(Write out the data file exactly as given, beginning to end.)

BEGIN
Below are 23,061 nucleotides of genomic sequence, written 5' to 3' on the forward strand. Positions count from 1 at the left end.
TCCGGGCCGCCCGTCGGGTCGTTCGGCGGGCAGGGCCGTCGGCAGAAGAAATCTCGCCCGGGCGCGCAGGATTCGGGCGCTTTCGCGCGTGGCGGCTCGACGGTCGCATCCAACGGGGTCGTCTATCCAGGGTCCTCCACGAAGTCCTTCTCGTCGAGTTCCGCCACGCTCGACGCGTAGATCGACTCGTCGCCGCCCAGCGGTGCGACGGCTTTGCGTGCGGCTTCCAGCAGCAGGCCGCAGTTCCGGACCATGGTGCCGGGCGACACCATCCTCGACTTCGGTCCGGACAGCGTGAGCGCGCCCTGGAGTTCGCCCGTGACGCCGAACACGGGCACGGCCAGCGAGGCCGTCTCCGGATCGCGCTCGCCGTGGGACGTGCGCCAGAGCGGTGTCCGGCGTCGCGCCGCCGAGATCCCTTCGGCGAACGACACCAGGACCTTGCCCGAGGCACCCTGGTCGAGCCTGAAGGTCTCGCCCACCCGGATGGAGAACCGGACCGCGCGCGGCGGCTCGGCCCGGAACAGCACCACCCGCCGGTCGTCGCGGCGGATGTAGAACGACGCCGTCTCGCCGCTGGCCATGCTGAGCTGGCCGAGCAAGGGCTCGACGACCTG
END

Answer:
Below are 23,061 nucleotides of genomic sequence, written 5' to 3' on the forward strand. Positions count from 1 at the left end.
TCCGGGCCGCCCGTCGGGTCGTTCGGCGGGCAGGGCCGTCGGCAGAAGAAATCTCGCCCGGGCGCGCAGGATTCGGGCGCTTTCGCGCGTGGCGGCTCGACGGTCGCATCCAACGGGGTCGTCTATCCAGGGTCCTCCACGAAGTCCTTCTCGTCGAGTTCCGCCACGCTCGACGCGTAGATCGACTCGTCGCCGCCCAGCGGTGCGACGGCTTTGCGTGCGGCTTCCAGCAGCAGGCCGCAGTTCCGGACCATGGTGCCGGGCGACACCATCCTCGACTTCGGTCCGGACAGCGTGAGCGCGCCCTGGAGTTCGCCCGTGACGCCGAACACGGGCACGGCCAGCGAGGCCGTCTCCGGATCGCGCTCGCCGTGGGACGTGCGCCAGAGCGGTGTCCGGCGTCGCGCCGCCGAGATCCCTTCGGCGAACGACACCAGGACCTTGCCCGAGGCACCCTGGTCGAGCCTGAAGGTCTCGCCCACCCGGATGGAGAACCGGACCGCGCGCGGCGGCTCGGCCCGGAACAGCACCACCCGCCGGTCGTCGCGGCGGATGTAGAACGACGCCGTCTCGCCGCTGGCCATGCTGAGCTGGCCGAGCAAGGGCTCGACGACCTG